When President George W. Bush was considering candidates to be chairman of the Federal Reserve in the autumn of 2005, the rap on Ben Bernanke, a brilliant economist, was that he had never faced a crisis, might be too soft for a challenge and wasn't politically astute.
As he prepares to conclude his eight-year tenure as central bank chief at the end of the month, Bernanke is one of the most significant figures in contemporary U.S. government. Few have risen more boldly to confront a crisis, his political talents were underestimated, and the 60-year-old scholar of the Great Depression is about as soft as cast iron.
"History will ultimately judge how effective all of the innovations he led were, but I think his leadership has been brilliant," says Josh Bolten, who was Bush's chief of staff. "He has led the Fed into new territory but probably territory where it needed to be."
"He's one of the best public officials I have ever seen," says former Massachusetts Rep. Barney Frank, a liberal Democrat who served 32 years in the House and was one of the authors of the Dodd-Frank financial reform legislation. "He was right during the crisis, has proven absolutely right about quantitative easing and the emphasis on employment, is opening up the Fed and has been cooperative on reforms."
This praise isn't universal. The Fed's unprecedented intervention in the economy under Bernanke is reviled by some politicians on the right such as Sen. Rand Paul, R-Ky., and is criticized by some mainstream conservative economists.
On the left, critics such as Sen. Elizabeth Warren, D-Mass., praise his stewardship during the crisis but say he hasn't done enough in the aftermath to rein in the power of big Wall Street banks. The five largest banks today have more total assets than they did six years ago.
Still, few dispute that Bernanke's bold, decisive and sometimes experimental actions in 2008-09 saved the global economy.
"The Bernanke mantra: whatever it takes," David Wessel wrote in his book "In Fed We Trust: Ben Bernanke's War on the Great Panic." He "would not go down in history as the chairman of the Federal Reserve who dithered and delayed during a financial panic that threatened America's prosperity."
As the global economy teetered, and with his unsurpassed knowledge of mistakes made during the Depression, he opened the spigots of credit, took interest rates to zero and rescued major financial institutions. Again with the 1930s in mind, he was willing to experiment much as Franklin D. Roosevelt did; some actions worked, others didn't.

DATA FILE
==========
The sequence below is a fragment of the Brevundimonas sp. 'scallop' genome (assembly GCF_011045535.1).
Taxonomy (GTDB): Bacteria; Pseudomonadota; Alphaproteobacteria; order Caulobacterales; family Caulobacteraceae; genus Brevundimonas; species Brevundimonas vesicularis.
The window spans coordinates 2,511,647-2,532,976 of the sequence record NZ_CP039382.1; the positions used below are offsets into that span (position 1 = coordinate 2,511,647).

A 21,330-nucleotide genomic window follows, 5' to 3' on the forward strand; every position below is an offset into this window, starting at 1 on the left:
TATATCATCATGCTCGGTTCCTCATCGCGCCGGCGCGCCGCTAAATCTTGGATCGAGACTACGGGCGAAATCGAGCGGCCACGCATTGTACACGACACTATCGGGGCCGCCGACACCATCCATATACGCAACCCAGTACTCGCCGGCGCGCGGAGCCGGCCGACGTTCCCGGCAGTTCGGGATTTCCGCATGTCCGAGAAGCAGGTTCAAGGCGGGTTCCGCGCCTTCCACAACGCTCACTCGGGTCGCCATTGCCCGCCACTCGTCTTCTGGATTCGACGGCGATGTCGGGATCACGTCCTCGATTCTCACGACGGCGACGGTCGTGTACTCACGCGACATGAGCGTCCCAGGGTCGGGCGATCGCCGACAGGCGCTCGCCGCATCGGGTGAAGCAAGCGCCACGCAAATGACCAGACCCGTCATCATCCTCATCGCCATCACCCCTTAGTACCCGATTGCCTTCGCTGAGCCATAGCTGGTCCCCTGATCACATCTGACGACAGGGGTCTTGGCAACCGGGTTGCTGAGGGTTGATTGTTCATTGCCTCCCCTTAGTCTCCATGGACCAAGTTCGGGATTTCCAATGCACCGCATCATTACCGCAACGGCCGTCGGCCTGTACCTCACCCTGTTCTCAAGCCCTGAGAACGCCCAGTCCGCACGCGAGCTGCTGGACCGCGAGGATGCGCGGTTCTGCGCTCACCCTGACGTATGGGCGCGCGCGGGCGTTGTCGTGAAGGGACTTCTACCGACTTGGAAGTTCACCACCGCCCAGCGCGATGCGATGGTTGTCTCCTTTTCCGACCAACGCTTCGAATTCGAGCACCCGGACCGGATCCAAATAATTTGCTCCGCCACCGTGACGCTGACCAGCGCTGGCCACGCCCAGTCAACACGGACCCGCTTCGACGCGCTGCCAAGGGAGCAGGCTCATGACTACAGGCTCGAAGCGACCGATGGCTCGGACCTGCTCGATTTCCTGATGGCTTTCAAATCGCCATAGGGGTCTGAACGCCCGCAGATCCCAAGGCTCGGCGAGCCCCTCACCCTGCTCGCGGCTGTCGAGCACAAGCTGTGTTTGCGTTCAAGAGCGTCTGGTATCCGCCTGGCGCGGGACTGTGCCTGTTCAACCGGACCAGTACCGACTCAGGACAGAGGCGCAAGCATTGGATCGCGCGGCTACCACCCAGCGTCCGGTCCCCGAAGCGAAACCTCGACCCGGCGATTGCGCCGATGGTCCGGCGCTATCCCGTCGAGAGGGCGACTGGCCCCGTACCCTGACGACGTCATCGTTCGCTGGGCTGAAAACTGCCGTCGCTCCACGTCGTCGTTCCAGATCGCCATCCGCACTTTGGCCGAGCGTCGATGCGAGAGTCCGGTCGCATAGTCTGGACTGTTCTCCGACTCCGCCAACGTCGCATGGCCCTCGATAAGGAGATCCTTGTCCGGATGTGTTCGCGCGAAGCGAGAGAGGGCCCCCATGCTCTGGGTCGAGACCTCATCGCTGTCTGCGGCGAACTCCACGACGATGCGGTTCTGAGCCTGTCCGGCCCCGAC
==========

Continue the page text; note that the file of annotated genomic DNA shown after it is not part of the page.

The supposedly naive academic was remarkably persuasive in getting Congress to go along with huge government intervention.
And he persuaded some of his reluctant Fed colleagues to present a pretty united front.
After the meltdown, he played an important role in fashioning financial and banking reforms. He followed the advice of the central bank's skillful spokesperson, Michelle Smith, by initiating greater transparency about the Fed's policies and increasing public outreach to explain them. He even held periodic news conferences.
As the U.S. struggled to recover, Bernanke kept his foot on the gas. With interest rates at zero limiting monetary action, he pushed quantitative easing, the purchase of long-term securities, to stimulate the economy.
That controversial approach appears to have been modestly successful, spurring faster growth without inflation. When the chairman announced last month that the bank would begin cutting back its asset purchases, the market's initial reaction was positive, though some experts still believe this transition will be difficult.
As Bernanke completes his service, here's the picture: a financial system restored to health; an economy on the way back and doing better than those of Europe and elsewhere; one of his top picks, Janet Yellen, on deck to succeed him as chairman; and his professor and mentor Stanley Fischer stepping into the Fed vice chairman's seat.
And never again will anyone describe Ben Bernanke as soft or naive.
Albert R. Hunt is a Bloomberg View columnist.
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